Democrats open minded on first debate, but expert 'underwhelmed'
East Lansing — As the first 10 of 20 Democratic presidential hopefuls took the stage Wednesday night, voters in East Lansing watched the rapid-fire responses with largely open minds.
But University of Michigan Director of Debate Aaron Kall called the first night of the Democratic debate “underwhelming,” noting candidates appeared to have a more in-depth discussion about Senate Majority Leader Mitch McConnel than about President Donald Trump.
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“I thought Trump would loom large over the entire evening, and he was kind of absent except from a few zingers,” said Kall, who is in Miami for the two-night debate.
U.S. Sen. Elizabeth Warren of Massachusetts was the highest profile candidate on the stage. Although she started out “very strong,” Kall said she did not do enough to assert herself in the second half of the debate.
“I think she really missed an opportunity to kind of steal the night and solidify herself maybe as the prominent challenger to Joe Biden,” he said, referencing the former vice president who is an early favorite for the party’s nomination.
Many at the Ingham County Democratic Party watch party had their favorites, but were eager to hear from each of the candidates. They seemed unperturbed by the total of 24 candidates competing for the Democratic nomination.
“We have this crowded field of very good Democrats and I’m trying to figure out how we narrow them down so we can find a candidate we can rally around,” said Sandy Zerkle, of Lansing. “I think that’s the most important thing we can do in the next six months.”
Several people broke into applause as candidates discussed income inequality and the need for policy that would afford opportunities for all classes of people. Others cheered for comments on immigration, women’s rights and environmental policy that accounted for climate change.
The back and forth among candidates regarding immigration and health care issues was “interesting,” said Zerkle, 70. She attributed most of it to the candidates’ desire to set themselves apart from the pack.
“That’s another thing that we need to pull together on and centralize,” Zerkle said about immigration and health care issues.
At the party at Reno's, several people broke into applause as the 10 candidates discussed income inequality and the need for policy that would afford opportunities for all classes of people.
Warren was a front runner in David Gibbs’ mind, but he said he’s willing to support anyone capable of beating President Donald Trump. The Wednesday debate likely didn't change the minds of many, the East Lansing resident said.
"I still haven't seen anyone and I don't think I'll see anybody better than she is," Gibbs said of Warren.
Kirsten Fermaglich was interested in hearing their views on immigration and abortion. The East Lansing resident is a member of Lansing Indivisible, a group that formed after the 2016 election to foster civility in politics.
With several speakers and little time to speak, candidates were surprisingly detailed and specific in their plans for addressing issues like immigration and abortion, said Fermaglich, 48.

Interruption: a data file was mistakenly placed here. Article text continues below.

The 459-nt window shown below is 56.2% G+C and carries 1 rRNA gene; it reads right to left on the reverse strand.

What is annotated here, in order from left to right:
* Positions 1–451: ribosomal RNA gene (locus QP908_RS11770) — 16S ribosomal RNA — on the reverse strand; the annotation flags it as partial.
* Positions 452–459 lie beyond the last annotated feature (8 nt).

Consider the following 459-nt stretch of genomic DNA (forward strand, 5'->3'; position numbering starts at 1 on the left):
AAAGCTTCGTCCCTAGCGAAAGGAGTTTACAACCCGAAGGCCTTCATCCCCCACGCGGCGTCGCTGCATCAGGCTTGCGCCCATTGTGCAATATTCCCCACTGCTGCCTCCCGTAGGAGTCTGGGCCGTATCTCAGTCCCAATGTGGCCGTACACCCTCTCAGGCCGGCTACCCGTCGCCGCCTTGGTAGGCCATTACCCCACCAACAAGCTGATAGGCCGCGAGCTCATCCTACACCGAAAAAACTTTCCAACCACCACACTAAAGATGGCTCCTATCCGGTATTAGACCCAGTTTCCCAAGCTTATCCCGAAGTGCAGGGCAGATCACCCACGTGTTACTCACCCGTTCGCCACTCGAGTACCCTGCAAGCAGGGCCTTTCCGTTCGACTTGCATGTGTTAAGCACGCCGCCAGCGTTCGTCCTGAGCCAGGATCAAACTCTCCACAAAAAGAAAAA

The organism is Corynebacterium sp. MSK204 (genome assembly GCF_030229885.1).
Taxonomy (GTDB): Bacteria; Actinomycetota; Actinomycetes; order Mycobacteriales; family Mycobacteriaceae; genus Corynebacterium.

“You see a nice diversity of opinion,” Fermaglich said.
Joe Zande was impressed by Warren’s performance and interested in some of the candidates’ use of Spanish on stage, but the Lansing man said he was most surprised by New York City Mayor Bill de Blasio’s early performance in the debates.
“I thought I would hate him,” said Zande, 49. “But he had good points about what the Democratic Party should be.”
If anyone sees a bump from the debate, it will likely be Former Housing and Urban Development Secretary Julián Castro or Sen. Cory Booker of New Jersey, debate expert Kall said.
As the only Latino candidate in the race, and a fluent Spanish speaker in an opening debate held in Miami, “a lot of things broke right” for Castro,” he said.
While prominent candidates like Trump “dominated” speaking time during crowded GOP debates in 2016, NBC moderators appeared intent on trying to ensure equal time for each Democrat, Kall said.
“That really hurts the front runners and allows kind of second-tier candidates to reach a higher level,” he said.
As Democrats began to gather at Reno’s for the watch party, Michigan State University men's basketball Coach Tom Izzo stopped by for a few minutes to say hello and shake a few hands.
Izzo did not stay for the start of the debate, but appeared to be as popular as the candidates who later took the stage hundreds of miles away.
Before the debate's start, Michigan Gov. Gretchen Whitmer tweeted what she described as a favorite quote from First Lady Eleanor Roosevelt: “Big minds discuss ideas, average minds discuss events, small minds discuss people."
Another 10 candidates, including former Vice President Joe Biden and U.S. Sen. Bernie Sanders of Vermont, are scheduled to debate Thursday in Miami.
But not all Democrats planned to watch.
Michigan strategist TJ Bucholz said he might tune in for parts of the two-night affair but was not particularly interested in seeing who could “pivot to their talking points the fastest” or take advantage of a “gotcha moment.”
Many Democrats are ready to rally around any candidate who emerges from the primaries to challenge Trump, Bucholz said.
“I’m one of those voters who would vote for a trash bag so long as it has a D behind it,” he said. “As a purveyor of Democratic politics in this cycle, for me, (debate) performance does not matter as much as unseating the president at our earliest opportunity.”